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Title page of Index Librorum Prohibitorum (Venice 1564).

The Index Librorum Prohibitorum ("List of Prohibited Books") was a list of publications prohibited by the Roman Catholic Church. It was abolished on 14 June 1966 by Pope Paul VI.[1]

A first version (the Pauline Index) was promulgated by Pope Paul IV in 1559, and a revised and somewhat relaxed form (the Tridentine Index) was authorized at the Council of Trent. The promulgation of the Index marked the "turning-point in the freedom of enquiry" in the Catholic world.[2]

The avowed aim of the list was to protect the faith and morals of the faithful by preventing the reading of immoral books or works containing theological errors, although it also contained scientific works by leading astronomers such as Johannes Kepler. The various editions also contained the rules of the Church relating to the reading, selling and censorship of books. Manuscripts that passed inspection by official readers were printed with nihil obstat ("nothing forbids") or Imprimatur ("let it be printed") on the title page.

However, some of the scientific works on the Index (e.g. on the foundations of cosmology) are now routinely taught at Catholic universities worldwide. Giordano Bruno, whose works were on the Index, now has a monument in Rome at the place where he was burned alive at the stake. The writings of Maria Valtorta that were on the Index have since received an imprimatur from a Roman Catholic bishop.[3] Mary Faustina Kowalska, who was on the Index, has since been declared a saint.[4][5] The developments since the abolition of the Index signify "the loss of relevance of the Index in the 21st century."[6]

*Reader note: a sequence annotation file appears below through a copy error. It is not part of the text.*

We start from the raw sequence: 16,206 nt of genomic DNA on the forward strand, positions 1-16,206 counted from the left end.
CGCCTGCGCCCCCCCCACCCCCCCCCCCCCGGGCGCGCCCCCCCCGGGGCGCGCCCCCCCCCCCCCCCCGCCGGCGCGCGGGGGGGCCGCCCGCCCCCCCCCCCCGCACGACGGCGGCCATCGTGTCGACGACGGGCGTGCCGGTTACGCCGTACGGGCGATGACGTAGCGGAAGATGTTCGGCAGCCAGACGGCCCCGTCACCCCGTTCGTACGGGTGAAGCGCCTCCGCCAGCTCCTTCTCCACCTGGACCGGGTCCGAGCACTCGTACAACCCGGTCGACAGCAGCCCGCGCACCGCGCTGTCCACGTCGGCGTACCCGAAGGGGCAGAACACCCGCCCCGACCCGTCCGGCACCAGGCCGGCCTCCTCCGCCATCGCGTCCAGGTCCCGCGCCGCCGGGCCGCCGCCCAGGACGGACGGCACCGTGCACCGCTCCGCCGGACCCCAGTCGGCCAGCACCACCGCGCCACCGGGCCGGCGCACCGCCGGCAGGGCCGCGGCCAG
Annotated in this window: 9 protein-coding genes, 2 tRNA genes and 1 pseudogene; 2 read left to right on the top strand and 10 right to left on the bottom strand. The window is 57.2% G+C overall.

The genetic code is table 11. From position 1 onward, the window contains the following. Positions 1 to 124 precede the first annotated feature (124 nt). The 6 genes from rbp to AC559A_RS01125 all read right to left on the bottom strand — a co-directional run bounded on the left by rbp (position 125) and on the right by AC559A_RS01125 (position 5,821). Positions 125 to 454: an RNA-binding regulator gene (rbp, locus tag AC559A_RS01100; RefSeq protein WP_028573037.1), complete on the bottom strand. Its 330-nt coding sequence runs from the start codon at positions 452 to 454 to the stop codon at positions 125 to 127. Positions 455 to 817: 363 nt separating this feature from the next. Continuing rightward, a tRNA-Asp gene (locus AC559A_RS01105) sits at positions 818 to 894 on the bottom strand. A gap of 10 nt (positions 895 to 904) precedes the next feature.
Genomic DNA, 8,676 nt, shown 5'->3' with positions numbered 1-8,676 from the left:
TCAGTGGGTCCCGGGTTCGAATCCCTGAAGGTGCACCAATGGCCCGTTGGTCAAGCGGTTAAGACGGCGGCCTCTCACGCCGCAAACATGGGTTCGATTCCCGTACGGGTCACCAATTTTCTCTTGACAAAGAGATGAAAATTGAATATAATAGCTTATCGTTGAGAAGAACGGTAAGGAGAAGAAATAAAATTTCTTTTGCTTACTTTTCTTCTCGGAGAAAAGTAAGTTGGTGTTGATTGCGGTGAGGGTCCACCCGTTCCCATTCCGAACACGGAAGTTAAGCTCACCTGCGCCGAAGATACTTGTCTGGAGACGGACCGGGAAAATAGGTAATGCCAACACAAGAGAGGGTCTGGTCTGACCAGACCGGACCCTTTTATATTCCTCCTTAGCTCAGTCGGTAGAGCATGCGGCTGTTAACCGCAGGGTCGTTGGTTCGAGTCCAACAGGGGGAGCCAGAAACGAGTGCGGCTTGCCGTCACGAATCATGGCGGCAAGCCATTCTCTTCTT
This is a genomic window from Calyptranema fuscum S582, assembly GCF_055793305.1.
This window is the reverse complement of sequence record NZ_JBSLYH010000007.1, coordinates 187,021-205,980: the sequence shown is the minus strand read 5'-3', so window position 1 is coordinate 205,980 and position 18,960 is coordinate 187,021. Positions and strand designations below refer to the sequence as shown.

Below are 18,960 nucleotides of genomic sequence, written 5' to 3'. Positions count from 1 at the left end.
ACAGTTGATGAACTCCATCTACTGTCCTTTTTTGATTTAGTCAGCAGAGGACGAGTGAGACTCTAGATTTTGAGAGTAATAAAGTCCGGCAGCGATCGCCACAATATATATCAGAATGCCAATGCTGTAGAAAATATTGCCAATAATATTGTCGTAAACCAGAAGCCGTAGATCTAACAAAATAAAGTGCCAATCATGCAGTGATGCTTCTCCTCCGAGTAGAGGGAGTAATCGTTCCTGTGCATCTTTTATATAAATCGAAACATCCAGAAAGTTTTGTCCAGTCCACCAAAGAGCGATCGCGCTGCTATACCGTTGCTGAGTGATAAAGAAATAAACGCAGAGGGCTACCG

Contents

History

Early indices (1529—1571)

The first list of the kind was not published in Rome, but in Roman Catholic Netherlands (1529). Venice (1543) and Paris (1551, under the terms of the Edict of Châteaubriant) followed this example. By mid-century, in the tense atmosphere of wars of religion in Germany and France, both Protestant and Catholic authorities reasoned that only control of the press coordinated between Church and State could prevent the spread of heresy. [7] The first Roman Index, produced in 1559 under the direction of Pope Paul IV (1555-1559), banned the entire works of some 550 authors in addition to the individual proscribed titles:[8] "The Pauline Index felt that the religious convictions of an author contaminated all his writing."[7] The work of the censors was considered too severe and met with much opposition even in Catholic intellectual circles; after the Council of Trent had authorised a revised list prepared under Pope Pius IV, the so-called Tridentine Index was promulgated in 1564; it remained the basis of all later lists until Pope Leo XIII, in 1897, published his Index Leonianus. Until 1571 the lists were the work of the Sacred Congregation of the Inquisition of the Roman Catholic Church, later called the Holy Office, and since 1965 called the Congregation for the Doctrine of the Faith.

The blacklisting of some Protestant scholars even when writing on subjects a modern reader would consider outside the realm of dogma meant that obedient Catholic thinkers were denied access to the botanist Conrad Gesner's Historiae animalium or the botanical works of Otto Brunfels, those of the medical scholar Janus Cornarius, to Christoph Hegendorff or Johann Oldendorp on the theory of law, Protestant geographers and cosmographers like Jacob Ziegler or Sebastian Münster, as well as anything by Protestant theologians like Luther, Calvin or Philipp Melancthon.[9] Among the more counter-intuitive inclusions was the Libri Carolini, a theological work from the 9th century court of Charlemagne, which had only survived in a manuscript in the Vatican Library, before being printed in the 16th century.